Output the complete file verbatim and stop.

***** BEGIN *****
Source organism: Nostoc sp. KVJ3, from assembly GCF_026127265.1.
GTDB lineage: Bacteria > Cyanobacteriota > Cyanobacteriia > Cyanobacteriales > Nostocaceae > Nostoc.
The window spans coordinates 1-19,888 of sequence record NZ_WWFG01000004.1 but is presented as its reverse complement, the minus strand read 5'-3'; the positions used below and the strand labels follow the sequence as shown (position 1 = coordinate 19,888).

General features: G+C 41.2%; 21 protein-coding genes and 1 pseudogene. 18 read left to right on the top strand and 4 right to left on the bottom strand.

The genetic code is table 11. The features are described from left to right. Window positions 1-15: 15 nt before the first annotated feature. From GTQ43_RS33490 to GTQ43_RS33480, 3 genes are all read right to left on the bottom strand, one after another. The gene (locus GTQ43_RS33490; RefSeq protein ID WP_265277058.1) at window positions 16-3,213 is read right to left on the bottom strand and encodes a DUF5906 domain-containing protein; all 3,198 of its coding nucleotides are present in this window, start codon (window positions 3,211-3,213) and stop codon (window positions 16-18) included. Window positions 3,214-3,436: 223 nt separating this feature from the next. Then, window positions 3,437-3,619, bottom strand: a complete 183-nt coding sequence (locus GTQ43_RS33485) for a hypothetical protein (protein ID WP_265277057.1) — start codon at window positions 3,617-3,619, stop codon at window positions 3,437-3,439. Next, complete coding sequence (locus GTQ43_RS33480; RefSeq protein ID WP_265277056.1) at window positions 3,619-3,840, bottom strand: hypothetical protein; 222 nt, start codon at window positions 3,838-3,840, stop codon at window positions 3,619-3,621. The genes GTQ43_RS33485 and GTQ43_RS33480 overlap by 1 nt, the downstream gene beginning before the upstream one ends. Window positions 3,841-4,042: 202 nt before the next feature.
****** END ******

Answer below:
Source organism: Nostoc sp. KVJ3, from assembly GCF_026127265.1.
GTDB lineage: Bacteria > Cyanobacteriota > Cyanobacteriia > Cyanobacteriales > Nostocaceae > Nostoc.
The window spans coordinates 1-19,888 of sequence record NZ_WWFG01000004.1 but is presented as its reverse complement, the minus strand read 5'-3'; the positions used below and the strand labels follow the sequence as shown (position 1 = coordinate 19,888).

General features: G+C 41.2%; 21 protein-coding genes and 1 pseudogene. 18 read left to right on the top strand and 4 right to left on the bottom strand.

The genetic code is table 11. The features are described from left to right. Window positions 1-15: 15 nt before the first annotated feature. From GTQ43_RS33490 to GTQ43_RS33480, 3 genes are all read right to left on the bottom strand, one after another. The gene (locus GTQ43_RS33490; RefSeq protein ID WP_265277058.1) at window positions 16-3,213 is read right to left on the bottom strand and encodes a DUF5906 domain-containing protein; all 3,198 of its coding nucleotides are present in this window, start codon (window positions 3,211-3,213) and stop codon (window positions 16-18) included. Window positions 3,214-3,436: 223 nt separating this feature from the next. Then, window positions 3,437-3,619, bottom strand: a complete 183-nt coding sequence (locus GTQ43_RS33485) for a hypothetical protein (protein ID WP_265277057.1) — start codon at window positions 3,617-3,619, stop codon at window positions 3,437-3,439. Next, complete coding sequence (locus GTQ43_RS33480; RefSeq protein ID WP_265277056.1) at window positions 3,619-3,840, bottom strand: hypothetical protein; 222 nt, start codon at window positions 3,838-3,840, stop codon at window positions 3,619-3,621. The genes GTQ43_RS33485 and GTQ43_RS33480 overlap by 1 nt, the downstream gene beginning before the upstream one ends. Window positions 3,841-4,042: 202 nt before the next feature.